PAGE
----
-we are part of the church
-we receive the gifts and fruits of the Spirit
-we have the promise of eternal life and the resurrection of the body
-we are set free from Satan and darkness
-we are given the tools to fight sin and temptation
-Jesus is not only our head; He is also our brother
-we can worship God with confidence and not with fear and trembling
I am sure you can think of blessing I have not mentioned.
Sound doctrine declares belief in the communion of saints. Sound doctrine declares that through the Spirit and Word I am joined to Christ.
II Communion with One Another
A Second, sound doctrine professes that in the church through the Spirit and Word believers have communion with each other.
The Holy Spirit does this. The Holy Spirit creates a bond of fellowship or communion between believers. Between people who are joined to Christ. That's where it starts.
The Holy Spirit creates a bond of fellowship or communion between believers. They may not always be friendly to us; sometimes they are even unfriendly; sometimes they might be grumpy, annoying, demanding of our time and patience. Sometimes they say lies and gossip about us. But they are our brothers and sisters in the Lord Jesus Christ.
B The Holy Spirit creates a bond of fellowship or communion between believers. Think of what this looked like in the New Testament church. Think of how radical it was for that time and place:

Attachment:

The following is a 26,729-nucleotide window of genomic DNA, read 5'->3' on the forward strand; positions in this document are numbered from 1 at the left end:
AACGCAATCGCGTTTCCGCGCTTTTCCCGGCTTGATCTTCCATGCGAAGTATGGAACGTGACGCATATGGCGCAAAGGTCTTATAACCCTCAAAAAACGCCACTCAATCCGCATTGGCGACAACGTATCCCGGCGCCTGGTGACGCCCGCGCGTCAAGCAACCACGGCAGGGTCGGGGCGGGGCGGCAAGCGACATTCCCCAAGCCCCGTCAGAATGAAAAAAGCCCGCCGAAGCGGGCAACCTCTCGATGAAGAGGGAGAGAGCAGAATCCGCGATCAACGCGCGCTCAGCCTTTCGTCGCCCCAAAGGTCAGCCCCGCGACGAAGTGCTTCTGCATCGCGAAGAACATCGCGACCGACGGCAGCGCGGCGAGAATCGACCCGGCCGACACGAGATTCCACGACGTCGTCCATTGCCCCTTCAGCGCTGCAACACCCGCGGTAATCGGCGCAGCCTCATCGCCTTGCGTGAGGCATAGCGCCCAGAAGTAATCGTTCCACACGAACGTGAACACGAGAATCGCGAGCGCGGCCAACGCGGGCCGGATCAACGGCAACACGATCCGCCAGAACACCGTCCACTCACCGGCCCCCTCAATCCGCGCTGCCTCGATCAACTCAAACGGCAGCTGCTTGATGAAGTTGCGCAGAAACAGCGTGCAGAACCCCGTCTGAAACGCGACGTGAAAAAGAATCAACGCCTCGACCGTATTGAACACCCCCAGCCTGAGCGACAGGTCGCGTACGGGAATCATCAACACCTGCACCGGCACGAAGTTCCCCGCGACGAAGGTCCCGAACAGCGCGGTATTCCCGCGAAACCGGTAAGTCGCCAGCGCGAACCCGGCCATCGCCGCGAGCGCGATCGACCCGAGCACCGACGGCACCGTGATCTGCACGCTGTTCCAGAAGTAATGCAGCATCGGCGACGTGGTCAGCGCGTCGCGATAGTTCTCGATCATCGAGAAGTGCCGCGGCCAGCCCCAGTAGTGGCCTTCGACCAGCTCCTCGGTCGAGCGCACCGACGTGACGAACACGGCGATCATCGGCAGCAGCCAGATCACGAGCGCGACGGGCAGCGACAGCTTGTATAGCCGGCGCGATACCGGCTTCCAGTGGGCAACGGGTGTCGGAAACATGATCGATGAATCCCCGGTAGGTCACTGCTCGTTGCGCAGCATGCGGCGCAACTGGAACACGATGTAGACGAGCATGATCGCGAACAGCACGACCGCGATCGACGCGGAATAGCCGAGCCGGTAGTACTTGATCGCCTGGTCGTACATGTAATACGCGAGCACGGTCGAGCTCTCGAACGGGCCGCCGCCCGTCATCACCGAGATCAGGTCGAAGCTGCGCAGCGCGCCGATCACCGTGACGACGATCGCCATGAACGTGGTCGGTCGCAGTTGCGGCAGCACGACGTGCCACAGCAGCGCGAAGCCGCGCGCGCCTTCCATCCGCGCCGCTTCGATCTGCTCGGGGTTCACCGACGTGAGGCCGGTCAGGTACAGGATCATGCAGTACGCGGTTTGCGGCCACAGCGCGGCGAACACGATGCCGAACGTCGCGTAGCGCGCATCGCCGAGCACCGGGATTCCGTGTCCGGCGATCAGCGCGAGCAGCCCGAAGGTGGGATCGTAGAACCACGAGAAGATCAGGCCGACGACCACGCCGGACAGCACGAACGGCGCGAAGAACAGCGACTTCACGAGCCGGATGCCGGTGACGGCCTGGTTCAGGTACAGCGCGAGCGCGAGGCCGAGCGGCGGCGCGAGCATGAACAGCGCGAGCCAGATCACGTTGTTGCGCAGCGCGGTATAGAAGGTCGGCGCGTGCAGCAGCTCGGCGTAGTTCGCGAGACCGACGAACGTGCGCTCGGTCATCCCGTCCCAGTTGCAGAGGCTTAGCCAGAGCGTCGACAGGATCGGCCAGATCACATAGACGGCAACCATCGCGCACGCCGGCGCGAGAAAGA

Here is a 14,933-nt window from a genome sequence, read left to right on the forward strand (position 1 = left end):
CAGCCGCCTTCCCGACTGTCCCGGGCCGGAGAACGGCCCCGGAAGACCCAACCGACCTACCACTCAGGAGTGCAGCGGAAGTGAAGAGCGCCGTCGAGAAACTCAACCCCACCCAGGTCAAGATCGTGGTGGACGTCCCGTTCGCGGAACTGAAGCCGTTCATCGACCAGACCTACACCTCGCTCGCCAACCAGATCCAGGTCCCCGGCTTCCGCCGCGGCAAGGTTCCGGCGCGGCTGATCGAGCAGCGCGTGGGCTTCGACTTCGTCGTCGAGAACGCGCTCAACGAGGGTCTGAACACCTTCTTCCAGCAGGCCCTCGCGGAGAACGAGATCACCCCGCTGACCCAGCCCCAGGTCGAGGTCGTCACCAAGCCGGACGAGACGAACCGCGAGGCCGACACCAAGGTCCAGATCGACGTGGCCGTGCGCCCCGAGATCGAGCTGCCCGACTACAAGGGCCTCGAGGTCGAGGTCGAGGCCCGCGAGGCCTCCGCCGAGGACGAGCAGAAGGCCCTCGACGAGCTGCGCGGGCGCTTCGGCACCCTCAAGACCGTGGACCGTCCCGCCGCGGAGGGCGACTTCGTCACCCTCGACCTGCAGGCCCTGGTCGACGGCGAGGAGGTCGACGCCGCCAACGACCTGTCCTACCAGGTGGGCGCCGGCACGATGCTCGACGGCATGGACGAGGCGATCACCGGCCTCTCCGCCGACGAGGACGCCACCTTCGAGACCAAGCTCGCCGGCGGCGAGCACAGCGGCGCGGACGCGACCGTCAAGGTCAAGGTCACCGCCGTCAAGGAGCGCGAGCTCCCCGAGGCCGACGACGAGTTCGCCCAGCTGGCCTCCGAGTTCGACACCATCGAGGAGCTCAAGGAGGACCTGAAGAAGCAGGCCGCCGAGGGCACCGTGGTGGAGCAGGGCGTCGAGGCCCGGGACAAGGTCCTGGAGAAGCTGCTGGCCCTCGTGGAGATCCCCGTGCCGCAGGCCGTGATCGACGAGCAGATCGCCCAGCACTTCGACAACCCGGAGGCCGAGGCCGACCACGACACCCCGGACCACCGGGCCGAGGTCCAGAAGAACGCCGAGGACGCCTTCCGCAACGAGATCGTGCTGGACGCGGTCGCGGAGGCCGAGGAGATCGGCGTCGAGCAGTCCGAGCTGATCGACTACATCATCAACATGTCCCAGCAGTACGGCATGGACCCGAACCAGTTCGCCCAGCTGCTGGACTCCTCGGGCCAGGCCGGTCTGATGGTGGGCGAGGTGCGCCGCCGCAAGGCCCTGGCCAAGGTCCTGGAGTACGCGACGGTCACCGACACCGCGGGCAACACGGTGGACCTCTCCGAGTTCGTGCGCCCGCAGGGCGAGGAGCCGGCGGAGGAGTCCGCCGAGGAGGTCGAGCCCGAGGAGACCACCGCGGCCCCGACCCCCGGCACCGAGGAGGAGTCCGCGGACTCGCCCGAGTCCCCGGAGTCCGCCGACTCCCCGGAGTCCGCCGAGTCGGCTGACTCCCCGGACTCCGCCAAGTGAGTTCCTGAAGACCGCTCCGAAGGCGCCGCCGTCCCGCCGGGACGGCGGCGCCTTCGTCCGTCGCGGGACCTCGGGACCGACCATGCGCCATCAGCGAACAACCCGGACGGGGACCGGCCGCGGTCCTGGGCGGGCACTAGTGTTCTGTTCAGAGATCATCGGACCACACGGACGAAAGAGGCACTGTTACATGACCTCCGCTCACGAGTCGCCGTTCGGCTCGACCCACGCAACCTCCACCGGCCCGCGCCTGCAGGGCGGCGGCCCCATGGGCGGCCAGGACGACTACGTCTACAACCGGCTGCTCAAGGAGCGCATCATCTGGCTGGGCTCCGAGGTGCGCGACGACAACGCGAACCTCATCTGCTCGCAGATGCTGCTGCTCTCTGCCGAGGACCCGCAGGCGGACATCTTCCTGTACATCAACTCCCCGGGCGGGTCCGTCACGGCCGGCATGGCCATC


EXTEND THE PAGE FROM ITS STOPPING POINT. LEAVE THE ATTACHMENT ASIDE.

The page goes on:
(1 Cor 12:13) For we were all baptized by one Spirit into one body--whether Jews or Greeks, slave or free--and we were all given the one Spirit to drink.Jews and Greeks were polar opposites. They were so different culturally. After centuries of conflict they were enemies of one another. But in Christ they experienced the communion of saints; in Christ they were one. The same thing with slave and free. They were at opposite ends of the social spectrum of society back then. The slaves had few rights and no control; the free had freedom. But in Christ they were members of the same church, having communion and fellowship with one another.
The Holy Spirit creates a bond of fellowship or communion between believers. Listen, again, to verse 12 of our Bible reading again:
(1 Cor 12:12) The body is a unit, though it is made up of many parts; and though all its parts are many, they form one body. So it is with Christ.The communion of saints is made up many parts: from every "tribe and language and people and nation" says John in Revelation (cf Rev 5:9). Young and old. Male and female. Rich and poor. Black and white.